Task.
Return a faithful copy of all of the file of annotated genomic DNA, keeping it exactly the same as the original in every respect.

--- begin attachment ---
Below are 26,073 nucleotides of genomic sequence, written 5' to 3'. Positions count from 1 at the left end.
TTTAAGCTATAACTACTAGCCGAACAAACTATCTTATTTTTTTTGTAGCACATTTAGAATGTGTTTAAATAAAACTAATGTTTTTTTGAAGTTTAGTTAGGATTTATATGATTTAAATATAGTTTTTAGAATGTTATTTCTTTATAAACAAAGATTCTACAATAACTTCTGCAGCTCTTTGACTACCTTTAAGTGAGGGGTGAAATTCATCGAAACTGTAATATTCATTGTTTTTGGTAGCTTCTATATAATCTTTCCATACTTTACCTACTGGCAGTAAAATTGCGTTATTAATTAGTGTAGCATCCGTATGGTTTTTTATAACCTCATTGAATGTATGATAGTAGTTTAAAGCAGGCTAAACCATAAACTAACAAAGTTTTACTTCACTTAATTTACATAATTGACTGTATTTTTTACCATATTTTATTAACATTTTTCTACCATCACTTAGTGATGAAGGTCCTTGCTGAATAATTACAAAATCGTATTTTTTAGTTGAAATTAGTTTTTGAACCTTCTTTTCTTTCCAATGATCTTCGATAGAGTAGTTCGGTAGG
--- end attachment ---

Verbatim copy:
Below are 26,073 nucleotides of genomic sequence, written 5' to 3'. Positions count from 1 at the left end.
TTTAAGCTATAACTACTAGCCGAACAAACTATCTTATTTTTTTTGTAGCACATTTAGAATGTGTTTAAATAAAACTAATGTTTTTTTGAAGTTTAGTTAGGATTTATATGATTTAAATATAGTTTTTAGAATGTTATTTCTTTATAAACAAAGATTCTACAATAACTTCTGCAGCTCTTTGACTACCTTTAAGTGAGGGGTGAAATTCATCGAAACTGTAATATTCATTGTTTTTGGTAGCTTCTATATAATCTTTCCATACTTTACCTACTGGCAGTAAAATTGCGTTATTAATTAGTGTAGCATCCGTATGGTTTTTTATAACCTCATTGAATGTATGATAGTAGTTTAAAGCAGGCTAAACCATAAACTAACAAAGTTTTACTTCACTTAATTTACATAATTGACTGTATTTTTTACCATATTTTATTAACATTTTTCTACCATCACTTAGTGATGAAGGTCCTTGCTGAATAATTACAAAATCGTATTTTTTAGTTGAAATTAGTTTTTGAACCTTCTTTTCTTTCCAATGATCTTCGATAGAGTAGTTCGGTAGG